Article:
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Re-signed LHP Glen Perkins to a three-year contract worth $10.3 million guaranteed with a club option for 2016 worth $4.5 million. [3/8]

Perkins’s story looks like a childhood dream come to life. Born and raised in Minnesota, Perkins played collegiately at the University of Minnesota. He pitched well enough as a Gophers for the Twins to draft him with the 22nd overall pick in the 2004 draft. Short, husky, and flat-footed, Perkins looked the part of a reliever. The Twins liked Perkins’s pitchability, willingness to throw strikes, and arsenal enough to project him as a starter, though they fast-tracked him to the majors and had him debut in a relief capacity fewer than 26 months after the ink on his professional contract dried.

Perkins would crack the major league rotation in 2008 and make 43 starts over the subsequent two seasons. He rarely missed bats and allowed too many hits and home runs to prove effective. The Twins moved Perkins back to the bullpen in 2010, giving him a September audition that saw fair returns. He then opened the 2011 season in the pen and pitched well, finishing with 61 2/3 innings pitched, a 2.48 earned run average, a 3.10 strikeout-to-walk ratio, and 65 strikeouts—notable since he struck out just 59 batters in 118 innings over the previous two seasons. Unsurprisingly, Perkins’s career numbers suggest his stuff just works better in shorter outings:





ISO Against











Minnesota wanted a starter when they popped Perkins, but they got a reliever instead. There are worse fates, however; just look at the other first-round picks the Twins made that year: 

  • Trevor Plouffe (20th): 364 major-league plate appearances, .226/.286,.382 line.
  • Kyle Waldrop (25th): Underwent Tommy John surgery in 2008 and converted to relief thereafter; made seven major-league appearances last season with woeful results. 
  • Matt Fox (35th): Made his major-league debut in 2010 for the Twins before being lost on waivers to the Red Sox.
  • Jay Rainville (39th): Shoulder injuries killed his career, and he most recently pitched in organized ball two seasons ago.

A run of miserable luck, but the Twins almost made that class appear worse by never getting value from Perkins, all because of an incident back in 2009. The quick version of the story goes something like this: Perkins was on the major-league roster with an elbow injury. The Twins optioned him to Triple-A, then placed him on the disabled list there; no big deal—except, placing Perkins on the minor-league disabled list rather than the major league disabled list meant he would not be receive additional service time while on the shelf.  The two sides considered their choices (filing a grievance for Perkins, trading Perkins for the Twins) before working together to restore their relationship.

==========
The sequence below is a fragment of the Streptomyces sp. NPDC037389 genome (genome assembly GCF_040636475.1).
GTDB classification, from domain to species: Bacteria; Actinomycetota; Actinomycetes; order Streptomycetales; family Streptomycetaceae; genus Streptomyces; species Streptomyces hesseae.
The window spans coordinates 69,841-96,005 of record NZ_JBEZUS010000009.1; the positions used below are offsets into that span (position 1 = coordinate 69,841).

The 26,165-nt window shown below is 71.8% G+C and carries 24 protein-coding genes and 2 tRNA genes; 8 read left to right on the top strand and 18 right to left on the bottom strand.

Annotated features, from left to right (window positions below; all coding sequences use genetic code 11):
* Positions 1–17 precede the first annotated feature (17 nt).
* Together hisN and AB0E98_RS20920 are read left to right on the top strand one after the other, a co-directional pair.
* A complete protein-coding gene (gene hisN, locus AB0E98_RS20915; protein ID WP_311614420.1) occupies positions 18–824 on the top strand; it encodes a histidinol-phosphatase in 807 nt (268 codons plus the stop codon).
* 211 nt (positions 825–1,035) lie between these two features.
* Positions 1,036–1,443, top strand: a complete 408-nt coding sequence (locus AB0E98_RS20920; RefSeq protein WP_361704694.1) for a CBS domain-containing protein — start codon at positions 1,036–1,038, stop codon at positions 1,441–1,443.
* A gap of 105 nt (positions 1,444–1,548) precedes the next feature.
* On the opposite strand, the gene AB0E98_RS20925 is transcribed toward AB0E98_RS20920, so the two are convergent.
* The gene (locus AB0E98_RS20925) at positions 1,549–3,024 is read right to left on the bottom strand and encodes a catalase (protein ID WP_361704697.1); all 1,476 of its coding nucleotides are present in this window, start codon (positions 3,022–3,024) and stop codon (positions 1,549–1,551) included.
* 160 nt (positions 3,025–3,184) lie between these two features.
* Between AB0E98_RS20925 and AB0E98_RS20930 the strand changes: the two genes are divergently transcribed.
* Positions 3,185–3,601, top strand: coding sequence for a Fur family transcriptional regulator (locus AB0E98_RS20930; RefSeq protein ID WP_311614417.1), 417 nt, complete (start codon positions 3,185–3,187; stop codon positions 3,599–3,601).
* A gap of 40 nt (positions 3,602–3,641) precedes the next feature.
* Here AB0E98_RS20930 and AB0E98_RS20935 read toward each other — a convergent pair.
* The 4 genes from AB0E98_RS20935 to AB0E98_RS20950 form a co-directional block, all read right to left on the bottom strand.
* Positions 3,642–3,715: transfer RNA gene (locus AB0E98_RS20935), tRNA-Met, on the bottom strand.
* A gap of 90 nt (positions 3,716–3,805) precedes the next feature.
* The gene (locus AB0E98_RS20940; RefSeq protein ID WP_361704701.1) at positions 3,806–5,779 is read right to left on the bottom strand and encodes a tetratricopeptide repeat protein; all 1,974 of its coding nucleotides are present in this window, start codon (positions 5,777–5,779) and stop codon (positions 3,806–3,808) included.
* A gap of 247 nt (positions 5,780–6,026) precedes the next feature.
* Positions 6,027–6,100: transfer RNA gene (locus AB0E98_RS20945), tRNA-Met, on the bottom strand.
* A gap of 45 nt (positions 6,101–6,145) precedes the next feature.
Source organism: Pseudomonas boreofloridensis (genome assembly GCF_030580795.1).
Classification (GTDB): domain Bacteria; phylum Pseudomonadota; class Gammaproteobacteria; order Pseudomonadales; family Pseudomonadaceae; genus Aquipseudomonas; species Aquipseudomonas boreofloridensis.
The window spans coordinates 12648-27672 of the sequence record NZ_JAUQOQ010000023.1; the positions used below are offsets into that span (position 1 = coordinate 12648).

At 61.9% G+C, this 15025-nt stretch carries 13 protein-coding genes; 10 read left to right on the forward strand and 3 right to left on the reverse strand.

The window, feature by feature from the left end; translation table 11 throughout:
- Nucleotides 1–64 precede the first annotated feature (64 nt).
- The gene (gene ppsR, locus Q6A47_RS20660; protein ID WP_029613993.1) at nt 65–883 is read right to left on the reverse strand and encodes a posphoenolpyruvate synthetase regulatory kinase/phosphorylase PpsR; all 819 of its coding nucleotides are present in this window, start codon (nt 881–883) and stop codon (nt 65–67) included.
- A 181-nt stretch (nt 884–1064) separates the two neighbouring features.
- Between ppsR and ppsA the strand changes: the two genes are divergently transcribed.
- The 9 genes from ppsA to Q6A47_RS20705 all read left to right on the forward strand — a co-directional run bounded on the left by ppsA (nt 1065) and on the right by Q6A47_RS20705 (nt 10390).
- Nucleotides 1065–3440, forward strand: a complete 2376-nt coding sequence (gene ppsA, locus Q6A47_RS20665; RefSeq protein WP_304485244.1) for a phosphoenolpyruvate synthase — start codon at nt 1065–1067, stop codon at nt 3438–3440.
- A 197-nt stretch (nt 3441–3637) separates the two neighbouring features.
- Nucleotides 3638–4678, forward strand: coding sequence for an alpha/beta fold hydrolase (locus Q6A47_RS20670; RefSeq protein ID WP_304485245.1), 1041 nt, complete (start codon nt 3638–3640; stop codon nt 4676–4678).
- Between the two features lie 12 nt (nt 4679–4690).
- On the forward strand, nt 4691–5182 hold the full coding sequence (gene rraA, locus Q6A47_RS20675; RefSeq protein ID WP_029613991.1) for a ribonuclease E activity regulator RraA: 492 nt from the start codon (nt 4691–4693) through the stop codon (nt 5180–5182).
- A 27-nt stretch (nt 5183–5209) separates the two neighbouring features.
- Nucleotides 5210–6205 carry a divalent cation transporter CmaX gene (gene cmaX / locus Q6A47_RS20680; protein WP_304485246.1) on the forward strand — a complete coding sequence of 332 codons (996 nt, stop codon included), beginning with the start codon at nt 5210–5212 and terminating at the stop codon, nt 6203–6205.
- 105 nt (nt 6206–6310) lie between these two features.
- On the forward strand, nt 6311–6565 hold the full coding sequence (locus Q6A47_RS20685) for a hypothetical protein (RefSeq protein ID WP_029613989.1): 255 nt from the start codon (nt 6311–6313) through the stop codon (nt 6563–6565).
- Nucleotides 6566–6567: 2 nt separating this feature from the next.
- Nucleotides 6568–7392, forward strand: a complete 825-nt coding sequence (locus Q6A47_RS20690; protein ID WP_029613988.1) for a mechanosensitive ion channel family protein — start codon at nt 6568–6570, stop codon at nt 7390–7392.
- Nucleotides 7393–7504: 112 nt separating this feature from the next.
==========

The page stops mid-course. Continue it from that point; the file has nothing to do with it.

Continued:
Everything between Perkins and the Twins appears to be warm and fuzzy now, perhaps in part because of what the future may hold. As Derek Carty pointed out, Perkins could become the Twins closer sooner rather than later, should Matt Capps stumble, thus making this new pact a double-edged sword. Yes, the Twins can promote Perkins without fearing the economics of a save, but that’s just it—Perkins is signed to a deal unsuitable for a closer. Consider it a prudent display of foresight on Terry Ryan’s part or a happy coincidence should Perkins become the closer and thrive.

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Signed OF-R Jarrad Page to a minor-league deal. [3/10]

Although Page is unlikely to play in the majors, it’s worth mentioning whenever an athlete leaves one professional sports league for another. Folks familiar with the National Football League know Page as a veteran safety formerly of the Chiefs, Patriots, Vikings, and Eagles. Those who recall Page during his time at UCLA probably also know him as a football player, though he did play some baseball with the Bruins too, showed off enough potential—if not results—to have three teams draft him over the years.

Page opted for a career in football, but now at age 27, he is coming back to the diamond. Experts peg two-sport stars as breakout candidates in the minors because of the strides that can come with dedicating oneself to a lone sport. Athleticism and instincts sit on a seesaw during a player’s career. You hope that athleticism can make up for lacking instincts early on, while the experience evens out declining athleticism on the other end. With Page, the problem is that his athleticism could begin to slip soon, and he has less baseball experience than most of his same-aged minor-league counterparts.

Perhaps Page is a quick study or a natural baseball player. The willingness to try baseball at least speaks to his attitude even if he fails. And that he even has the opportunity speaks for his athletic talents.

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